Reply | Threaded
Open this post in threaded view
|

Re: Backup Redundancy Etcetera

Anonymous Remailer (austria)
In reply to this post by David Walker-16
> Anonymous <cripto () ecn ! org> wrote:
> > Solaris
> > ZFS
>
> I've heard of it (ZFS) but here's the thing, I struggle enough keeping
> up with Wndows and OpenBSD I don't want to put another system into the
> mix.

Understood. Unfortunately or fortunately however you look at it OpenBSD
doesn't have ZFS. But FreeBSD does. That could be another option with less
of a learning curve than Solaris which admittedly is steep. Another thing to
consider is a prebuilt NAS appliance based on FreeBSD or OpenSolaris. There
are numerous ones out check distrowatch.com

What ZFS does for you aside from offering pretty high quality software RAID
and other redundancy/protection from data loss is give you really nice
management features like being able to do quotas and resize filesystems and
compress (and with Solaris 11 even encrypt them) all from one central
management interface instead of external or add-on tools. It's one stop
shopping. It also makes NFS and SAMBA less painful since you don't have to
play around with the normal share tables and portmapper stuff (not THAT big
of a deal but not zero) you can just turn features on or off at the ZFS
filesystem level. It's really ideal for a backup or NAS appliance. Again you
must have known good hardware from the disks to the backplane to the RAM or
ZFS will ruin your week or even your whole month. When it works, it
works. When it doesn't, oh shit.

> > You
> > could probably script Filezilla to SSH what you want to the file server.
>
> Good idea.
> I'll probably end up either installing the Microsoft NFS client and
> scripting that or use the bog standard ftp client and script that.

The problem is the M/S NFS client only works on certain versions of Windows
and not others. Even on the versions it is supposed to work on it doesn't
always work. I have an XP Pro box that SFU refuses to install on.

Reply | Threaded
Open this post in threaded view
|

Re: Backup Redundancy Etcetera

Bentley, Dain
In reply to this post by David Walker-16
I second Bacula. It runs on pretty much any OS and has tons of options and is
very configurable. You could run it on an OpenBSD server and back up you
windows and OpenBSD clients. If you have enough disk space back up your
clients to disk and migrate to tape for offsite. The windows client is also
stable and you can be very glandular with you config.

Regards,
Dain Bentley

-----Original Message-----
From: Anonymous Remailer (austria) [[hidden email]]
Received: Tuesday, 07 Feb 2012, 4:01am
To: [hidden email] [[hidden email]]
Subject: Re: Backup Redundancy Etcetera

> Anonymous <cripto () ecn ! org> wrote:
> > Solaris
> > ZFS
>
> I've heard of it (ZFS) but here's the thing, I struggle enough keeping
> up with Wndows and OpenBSD I don't want to put another system into the
> mix.

Understood. Unfortunately or fortunately however you look at it OpenBSD
doesn't have ZFS. But FreeBSD does. That could be another option with less
of a learning curve than Solaris which admittedly is steep. Another thing to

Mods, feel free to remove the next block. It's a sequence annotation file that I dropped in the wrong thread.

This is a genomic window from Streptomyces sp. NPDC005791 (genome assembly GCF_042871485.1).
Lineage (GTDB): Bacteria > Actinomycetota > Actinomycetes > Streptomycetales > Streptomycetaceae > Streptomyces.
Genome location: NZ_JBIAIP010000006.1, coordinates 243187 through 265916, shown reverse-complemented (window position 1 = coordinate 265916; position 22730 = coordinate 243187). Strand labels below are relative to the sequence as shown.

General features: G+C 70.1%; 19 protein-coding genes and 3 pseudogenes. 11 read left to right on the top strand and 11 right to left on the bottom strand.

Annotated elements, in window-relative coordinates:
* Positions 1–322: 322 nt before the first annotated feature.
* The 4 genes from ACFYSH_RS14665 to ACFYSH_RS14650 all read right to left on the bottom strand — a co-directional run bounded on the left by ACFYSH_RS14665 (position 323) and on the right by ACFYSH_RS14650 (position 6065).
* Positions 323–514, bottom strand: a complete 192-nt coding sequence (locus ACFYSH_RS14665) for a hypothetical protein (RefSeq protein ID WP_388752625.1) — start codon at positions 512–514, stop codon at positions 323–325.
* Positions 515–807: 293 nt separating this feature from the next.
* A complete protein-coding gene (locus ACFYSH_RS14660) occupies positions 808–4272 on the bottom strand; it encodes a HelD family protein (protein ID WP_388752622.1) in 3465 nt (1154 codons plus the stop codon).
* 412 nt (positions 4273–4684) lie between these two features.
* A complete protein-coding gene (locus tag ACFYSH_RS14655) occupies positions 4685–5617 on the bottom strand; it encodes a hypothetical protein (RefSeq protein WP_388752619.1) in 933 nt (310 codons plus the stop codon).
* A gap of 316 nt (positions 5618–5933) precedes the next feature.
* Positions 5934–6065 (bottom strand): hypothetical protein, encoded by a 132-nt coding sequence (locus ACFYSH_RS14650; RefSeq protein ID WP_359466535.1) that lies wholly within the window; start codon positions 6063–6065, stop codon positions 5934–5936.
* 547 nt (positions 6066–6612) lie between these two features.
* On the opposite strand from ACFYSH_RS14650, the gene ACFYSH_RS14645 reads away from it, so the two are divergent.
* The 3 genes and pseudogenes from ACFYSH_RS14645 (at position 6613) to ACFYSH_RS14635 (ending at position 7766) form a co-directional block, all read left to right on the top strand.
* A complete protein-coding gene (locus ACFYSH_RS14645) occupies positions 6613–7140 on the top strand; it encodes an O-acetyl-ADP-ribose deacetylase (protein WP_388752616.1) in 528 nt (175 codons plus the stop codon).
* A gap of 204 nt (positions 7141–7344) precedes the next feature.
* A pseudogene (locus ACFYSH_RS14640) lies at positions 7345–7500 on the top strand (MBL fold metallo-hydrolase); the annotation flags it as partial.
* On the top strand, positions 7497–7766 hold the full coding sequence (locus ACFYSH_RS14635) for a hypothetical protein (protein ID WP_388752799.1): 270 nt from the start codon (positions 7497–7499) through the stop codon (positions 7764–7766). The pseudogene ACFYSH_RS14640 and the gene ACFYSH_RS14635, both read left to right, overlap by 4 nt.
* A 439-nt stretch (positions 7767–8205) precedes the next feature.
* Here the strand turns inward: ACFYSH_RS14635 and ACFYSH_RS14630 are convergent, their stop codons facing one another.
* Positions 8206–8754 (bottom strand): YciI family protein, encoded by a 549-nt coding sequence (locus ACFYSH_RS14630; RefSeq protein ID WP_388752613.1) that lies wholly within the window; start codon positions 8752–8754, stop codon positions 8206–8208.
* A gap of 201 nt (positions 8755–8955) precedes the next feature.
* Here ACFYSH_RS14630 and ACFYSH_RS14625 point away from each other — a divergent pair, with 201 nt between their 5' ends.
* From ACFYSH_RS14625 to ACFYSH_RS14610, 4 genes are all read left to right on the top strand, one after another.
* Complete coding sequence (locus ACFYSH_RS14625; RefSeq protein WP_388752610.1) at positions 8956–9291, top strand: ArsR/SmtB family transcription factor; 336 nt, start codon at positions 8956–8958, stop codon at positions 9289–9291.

consider is a prebuilt NAS appliance based on FreeBSD or OpenSolaris. There
are numerous ones out check distrowatch.com

What ZFS does for you aside from offering pretty high quality software RAID
and other redundancy/protection from data loss is give you really nice
management features like being able to do quotas and resize filesystems and
compress (and with Solaris 11 even encrypt them) all from one central
management interface instead of external or add-on tools. It's one stop
shopping. It also makes NFS and SAMBA less painful since you don't have to
play around with the normal share tables and portmapper stuff (not THAT big
of a deal but not zero) you can just turn features on or off at the ZFS
filesystem level. It's really ideal for a backup or NAS appliance. Again you
must have known good hardware from the disks to the backplane to the RAM or
ZFS will ruin your week or even your whole month. When it works, it
works. When it doesn't, oh shit.

> > You
> > could probably script Filezilla to SSH what you want to the file server.
>
> Good idea.
> I'll probably end up either installing the Microsoft NFS client and
> scripting that or use the bog standard ftp client and script that.

The problem is the M/S NFS client only works on certain versions of Windows
and not others. Even on the versions it is supposed to work on it doesn't
always work. I have an XP Pro box that SFU refuses to install on.

Reply | Threaded
Open this post in threaded view
|

Re: Backup Redundancy Etcetera

Bentley, Dain
In reply to this post by David Walker-16
Damn auto-correct



Regards,

Dain Bentley



-----Original Message-----

From: Josh Grosse [[hidden email]]

Received: Tuesday, 07 Feb 2012, 10:22am

To: Bentley, Dain [[hidden email]]

Subject: Re: Backup Redundancy Etcetera



"Bentley, Dain" <[hidden email]> wrote:



>........and you can be very glandular with you config.



You have to hate auto correction software.  :)

--

Sent from my phone.  Please excuse any idiotic automated word choices.  It wasn't me.  Honest.


Reply | Threaded
Open this post in threaded view
|

Re: Backup Redundancy Etcetera

Aaron Mason
On Tue, Feb 7, 2012 at 10:07 AM, Anonymous <[hidden email]> wrote:
> PLEASE check the Solaris HCL and possible [hidden email] before
> building a file server. If you pick the wrong components, ZFS will hurt you
> badly. If you pick the right components you will be so happy.
>

This I know well - I was left with a file server that maxed out at
12MB/sec.  Oh, and a dead hard drive which Seagate were more than
happy to replace.

There is a prebuilt appliance by the name of EON - it was based on
OpenSolaris before Oracle killed it, now it's based on
OpenIndiana/Illumos.  There is a very good starting guide to get you
on your way, with CIFS shares and the like.  Instructions are quite
similar to do NFS exports, even iSCSI if you're that way inclined.

But as Mr. Anon says, choose your hardware carefully.  Getting it
wrong can be disastrous.  My EON-based file server is a Core2Duo 6400
w/ 4GB RAM on a Gigabyte G41MT-ES2L and 4 2TB WD Green drives which
collectively pull 177MB/sec, though the onboard Realtek NIC maxes out
at 88MB/sec it still beats the shtick out of the 12MB/sec I was
getting before.

Reply | Threaded
Open this post in threaded view
|